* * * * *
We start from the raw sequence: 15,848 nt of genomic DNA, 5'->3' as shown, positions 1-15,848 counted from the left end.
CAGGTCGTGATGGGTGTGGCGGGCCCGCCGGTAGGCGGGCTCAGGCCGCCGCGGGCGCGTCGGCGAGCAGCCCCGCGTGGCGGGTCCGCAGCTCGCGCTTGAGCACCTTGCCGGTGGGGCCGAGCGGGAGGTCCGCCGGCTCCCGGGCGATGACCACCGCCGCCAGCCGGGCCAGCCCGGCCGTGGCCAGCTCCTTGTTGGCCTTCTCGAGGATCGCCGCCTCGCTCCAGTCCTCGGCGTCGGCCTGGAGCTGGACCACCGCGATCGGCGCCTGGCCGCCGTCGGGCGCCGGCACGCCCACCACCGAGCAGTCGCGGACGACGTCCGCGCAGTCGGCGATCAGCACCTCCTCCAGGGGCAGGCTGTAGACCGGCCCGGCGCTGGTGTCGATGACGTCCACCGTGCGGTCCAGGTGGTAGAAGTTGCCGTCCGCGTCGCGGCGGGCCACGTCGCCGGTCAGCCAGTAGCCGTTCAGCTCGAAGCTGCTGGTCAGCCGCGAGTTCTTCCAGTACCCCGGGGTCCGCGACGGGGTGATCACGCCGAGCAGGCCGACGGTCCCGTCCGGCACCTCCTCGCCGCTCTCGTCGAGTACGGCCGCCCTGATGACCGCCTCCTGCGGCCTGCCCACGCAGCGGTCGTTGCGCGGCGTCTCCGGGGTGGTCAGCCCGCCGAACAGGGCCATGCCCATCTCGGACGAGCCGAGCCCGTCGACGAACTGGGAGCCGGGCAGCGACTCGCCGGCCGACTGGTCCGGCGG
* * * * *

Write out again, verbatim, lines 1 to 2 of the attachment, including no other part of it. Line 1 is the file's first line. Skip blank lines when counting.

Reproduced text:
We start from the raw sequence: 15,848 nt of genomic DNA, 5'->3' as shown, positions 1-15,848 counted from the left end.
CAGGTCGTGATGGGTGTGGCGGGCCCGCCGGTAGGCGGGCTCAGGCCGCCGCGGGCGCGTCGGCGAGCAGCCCCGCGTGGCGGGTCCGCAGCTCGCGCTTGAGCACCTTGCCGGTGGGGCCGAGCGGGAGGTCCGCCGGCTCCCGGGCGATGACCACCGCCGCCAGCCGGGCCAGCCCGGCCGTGGCCAGCTCCTTGTTGGCCTTCTCGAGGATCGCCGCCTCGCTCCAGTCCTCGGCGTCGGCCTGGAGCTGGACCACCGCGATCGGCGCCTGGCCGCCGTCGGGCGCCGGCACGCCCACCACCGAGCAGTCGCGGACGACGTCCGCGCAGTCGGCGATCAGCACCTCCTCCAGGGGCAGGCTGTAGACCGGCCCGGCGCTGGTGTCGATGACGTCCACCGTGCGGTCCAGGTGGTAGAAGTTGCCGTCCGCGTCGCGGCGGGCCACGTCGCCGGTCAGCCAGTAGCCGTTCAGCTCGAAGCTGCTGGTCAGCCGCGAGTTCTTCCAGTACCCCGGGGTCCGCGACGGGGTGATCACGCCGAGCAGGCCGACGGTCCCGTCCGGCACCTCCTCGCCGCTCTCGTCGAGTACGGCCGCCCTGATGACCGCCTCCTGCGGCCTGCCCACGCAGCGGTCGTTGCGCGGCGTCTCCGGGGTGGTCAGCCCGCCGAACAGGGCCATGCCCATCTCGGACGAGCCGAGCCCGTCGACGAACTGGGAGCCGGGCAGCGACTCGCCGGCCGACTGGTCCGGCGG